First-aid for parents: being aware of the dangers and knowing what to do

First-aid classes for parents and childminders, to learn how to cope with a home emergency, are a must

Tue, Jul 15, 2014, 01:00

Like many parents, one of my greatest fears is of one of my children choking. With three smallies under five at home, I’ve had my fair share of minor scares. However, a recent incident involving my accident-prone three year old was far too close for comfort when he almost choked on a 20-cent coin.

Fortunately, the coin came back up (along with his dinner) after what felt like an eternity, but it was only about 60 seconds and the emergency had passed.

However, it struck me later that despite having completed a first-aid course many years ago and being as vigilant as I could about choking hazards – cutting food into small pieces, cutting sausages lengthways, never giving my kids peanuts or popcorn and trying to teach them not to put small objects in their mouths – when my child started to choke before my eyes, fear and adrenalin took over. Apart from thumping him on the back in a complete panic, I would not really have known what to do next if he had not brought the coin back up himself.

I immediately resolved to follow up on an ad I had seen in my local supermarket, offering basic first-aid classes for parents and childminders. The following day, I had signed up for the next course with a qualified midwife, nurse, first aid instructor and mum of three, Anne Canty.

The 2½-hour course, which took place in Canty’s rural home near Mallow, Co Cork, focused solely on the first aid needs of children. There were six of us in the class: three parents and three au pairs who were sent by the parents of the children for whom they cared.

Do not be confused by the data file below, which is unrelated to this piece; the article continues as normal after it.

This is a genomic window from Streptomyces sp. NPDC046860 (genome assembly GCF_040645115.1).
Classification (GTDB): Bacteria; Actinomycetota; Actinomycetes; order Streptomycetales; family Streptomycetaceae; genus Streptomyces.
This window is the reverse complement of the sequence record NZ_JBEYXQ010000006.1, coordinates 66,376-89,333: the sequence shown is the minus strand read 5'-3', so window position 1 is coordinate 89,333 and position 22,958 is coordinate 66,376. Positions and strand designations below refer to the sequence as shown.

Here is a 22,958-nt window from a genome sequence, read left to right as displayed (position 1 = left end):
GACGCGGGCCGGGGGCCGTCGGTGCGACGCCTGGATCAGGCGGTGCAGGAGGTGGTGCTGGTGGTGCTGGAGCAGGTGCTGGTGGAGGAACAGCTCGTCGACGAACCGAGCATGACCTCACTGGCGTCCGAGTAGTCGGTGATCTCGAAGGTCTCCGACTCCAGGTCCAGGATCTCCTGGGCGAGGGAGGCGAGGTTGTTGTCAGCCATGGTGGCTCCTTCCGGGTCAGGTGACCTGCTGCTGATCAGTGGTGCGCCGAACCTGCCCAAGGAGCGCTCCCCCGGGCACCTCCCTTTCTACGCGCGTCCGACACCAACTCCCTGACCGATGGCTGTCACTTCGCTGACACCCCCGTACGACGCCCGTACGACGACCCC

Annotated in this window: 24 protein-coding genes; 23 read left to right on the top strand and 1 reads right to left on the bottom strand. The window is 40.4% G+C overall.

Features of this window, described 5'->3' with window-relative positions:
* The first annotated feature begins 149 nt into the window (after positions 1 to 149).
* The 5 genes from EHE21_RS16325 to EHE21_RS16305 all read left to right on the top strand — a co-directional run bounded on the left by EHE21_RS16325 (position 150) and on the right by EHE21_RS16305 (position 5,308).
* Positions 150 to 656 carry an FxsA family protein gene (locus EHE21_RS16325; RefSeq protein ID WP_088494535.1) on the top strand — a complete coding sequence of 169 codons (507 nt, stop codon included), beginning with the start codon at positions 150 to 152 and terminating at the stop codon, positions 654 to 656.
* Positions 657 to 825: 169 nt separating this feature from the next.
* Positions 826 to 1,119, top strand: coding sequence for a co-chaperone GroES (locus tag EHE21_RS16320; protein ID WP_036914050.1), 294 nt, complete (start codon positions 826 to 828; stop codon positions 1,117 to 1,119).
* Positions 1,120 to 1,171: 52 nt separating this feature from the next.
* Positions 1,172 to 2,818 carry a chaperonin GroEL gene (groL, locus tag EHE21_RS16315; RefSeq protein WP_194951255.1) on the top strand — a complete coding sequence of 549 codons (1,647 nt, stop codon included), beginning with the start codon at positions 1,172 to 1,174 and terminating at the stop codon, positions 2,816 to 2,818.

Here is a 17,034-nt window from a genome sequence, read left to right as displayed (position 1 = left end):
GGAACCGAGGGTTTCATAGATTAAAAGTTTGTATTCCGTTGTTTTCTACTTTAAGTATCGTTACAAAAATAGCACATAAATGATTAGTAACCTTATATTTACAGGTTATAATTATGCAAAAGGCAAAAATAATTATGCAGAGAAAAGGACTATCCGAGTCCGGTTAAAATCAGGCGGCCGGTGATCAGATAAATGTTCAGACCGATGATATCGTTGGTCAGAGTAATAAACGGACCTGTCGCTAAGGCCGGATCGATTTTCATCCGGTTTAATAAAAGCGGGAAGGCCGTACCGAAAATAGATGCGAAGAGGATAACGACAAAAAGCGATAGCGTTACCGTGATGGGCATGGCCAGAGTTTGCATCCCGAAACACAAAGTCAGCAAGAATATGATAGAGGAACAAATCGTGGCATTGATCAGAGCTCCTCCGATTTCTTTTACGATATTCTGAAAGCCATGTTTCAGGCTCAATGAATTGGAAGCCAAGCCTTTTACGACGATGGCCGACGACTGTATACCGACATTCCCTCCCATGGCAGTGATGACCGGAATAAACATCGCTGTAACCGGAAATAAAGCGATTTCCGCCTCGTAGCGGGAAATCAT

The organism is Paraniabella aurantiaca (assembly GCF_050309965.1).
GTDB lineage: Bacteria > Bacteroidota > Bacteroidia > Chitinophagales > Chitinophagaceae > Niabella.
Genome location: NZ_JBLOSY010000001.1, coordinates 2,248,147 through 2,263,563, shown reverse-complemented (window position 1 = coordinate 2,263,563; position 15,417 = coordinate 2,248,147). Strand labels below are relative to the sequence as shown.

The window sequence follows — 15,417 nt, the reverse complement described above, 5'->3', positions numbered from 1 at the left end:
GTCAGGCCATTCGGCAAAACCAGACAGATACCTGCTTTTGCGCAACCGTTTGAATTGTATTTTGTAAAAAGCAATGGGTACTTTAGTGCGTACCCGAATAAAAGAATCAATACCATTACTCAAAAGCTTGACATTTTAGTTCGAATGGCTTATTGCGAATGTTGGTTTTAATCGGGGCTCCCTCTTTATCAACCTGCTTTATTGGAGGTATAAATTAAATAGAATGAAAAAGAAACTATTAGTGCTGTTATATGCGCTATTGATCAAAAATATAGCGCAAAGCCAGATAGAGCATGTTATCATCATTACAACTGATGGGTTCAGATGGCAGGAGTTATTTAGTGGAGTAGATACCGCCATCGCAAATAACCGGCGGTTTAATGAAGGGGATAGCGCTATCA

Basic first-aid skills

Canty began by explaining that most accidents happen at home and can be prevented by proper childproofing and keeping a close eye on children at all times. However, with basic first-aid skills, there is a lot you can do to help your child in the event of an accident or injury.

She ran through the most common causes of injury to children, which include falls – usually from a raised surface like a high chair or kitchen table – burns, poisoning, drowning and choking. We learned that the majority of children are burned by hot drinks and that hot liquid can keep burning through a child’s delicate skin for 10-15 minutes after it hits the skin. This is why it is vital to keep the site of the burn under cold running water for 15 minutes – which is not easy with a screaming child.

The number one cause of unintentional poisoning in children is the ingestion of dishwasher tablets, but common sources of poisoning can be found in places other than the obvious places such as the cupboard under the sink.

Danger lurks everywhere, we learned. In a handbag (headache tablets, perfume, the Pill); bedside lockers (medication, deodorant, nail-polish remover, which kids like to drink despite the strong smell); glove compartments and grandparents’ bathrooms (medication and denture-cleaning tablets which kids, inexplicably like to lick), to list just some.

While Canty went through all the recommendations for various emergency situations from burns and broken bones to choking and, importantly, CPR training, she pointed out that parents had to assess each situation themselves and use their common sense.

What to watch for

“Most children are fine after a bump to the head, for example,” she said. “However, it’s important to know what to watch out for just in case a child is concussed and whether you need to take him to the doctor or call 999 or 112.

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